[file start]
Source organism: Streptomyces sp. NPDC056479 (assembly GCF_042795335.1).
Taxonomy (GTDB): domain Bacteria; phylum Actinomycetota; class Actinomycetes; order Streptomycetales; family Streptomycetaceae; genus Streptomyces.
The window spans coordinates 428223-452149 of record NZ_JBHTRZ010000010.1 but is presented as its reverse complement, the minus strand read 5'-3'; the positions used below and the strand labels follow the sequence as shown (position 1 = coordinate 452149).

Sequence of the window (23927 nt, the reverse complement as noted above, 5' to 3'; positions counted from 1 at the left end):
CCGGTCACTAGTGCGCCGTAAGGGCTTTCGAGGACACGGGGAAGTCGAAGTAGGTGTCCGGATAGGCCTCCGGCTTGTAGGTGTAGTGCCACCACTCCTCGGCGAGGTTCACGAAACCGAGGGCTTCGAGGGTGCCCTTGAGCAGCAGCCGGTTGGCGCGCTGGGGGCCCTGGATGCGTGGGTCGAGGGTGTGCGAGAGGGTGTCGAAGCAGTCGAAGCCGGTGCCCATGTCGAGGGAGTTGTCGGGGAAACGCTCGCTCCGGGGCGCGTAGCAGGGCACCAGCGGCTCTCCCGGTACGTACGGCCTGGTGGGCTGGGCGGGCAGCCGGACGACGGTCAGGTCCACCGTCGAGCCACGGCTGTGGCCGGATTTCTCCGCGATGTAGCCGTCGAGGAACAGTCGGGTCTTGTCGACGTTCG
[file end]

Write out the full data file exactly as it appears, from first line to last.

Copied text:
Source organism: Streptomyces sp. NPDC056479 (assembly GCF_042795335.1).
Taxonomy (GTDB): domain Bacteria; phylum Actinomycetota; class Actinomycetes; order Streptomycetales; family Streptomycetaceae; genus Streptomyces.
The window spans coordinates 428223-452149 of record NZ_JBHTRZ010000010.1 but is presented as its reverse complement, the minus strand read 5'-3'; the positions used below and the strand labels follow the sequence as shown (position 1 = coordinate 452149).

Sequence of the window (23927 nt, the reverse complement as noted above, 5' to 3'; positions counted from 1 at the left end):
CCGGTCACTAGTGCGCCGTAAGGGCTTTCGAGGACACGGGGAAGTCGAAGTAGGTGTCCGGATAGGCCTCCGGCTTGTAGGTGTAGTGCCACCACTCCTCGGCGAGGTTCACGAAACCGAGGGCTTCGAGGGTGCCCTTGAGCAGCAGCCGGTTGGCGCGCTGGGGGCCCTGGATGCGTGGGTCGAGGGTGTGCGAGAGGGTGTCGAAGCAGTCGAAGCCGGTGCCCATGTCGAGGGAGTTGTCGGGGAAACGCTCGCTCCGGGGCGCGTAGCAGGGCACCAGCGGCTCTCCCGGTACGTACGGCCTGGTGGGCTGGGCGGGCAGCCGGACGACGGTCAGGTCCACCGTCGAGCCACGGCTGTGGCCGGATTTCTCCGCGATGTAGCCGTCGAGGAACAGTCGGGTCTTGTCGACGTTCG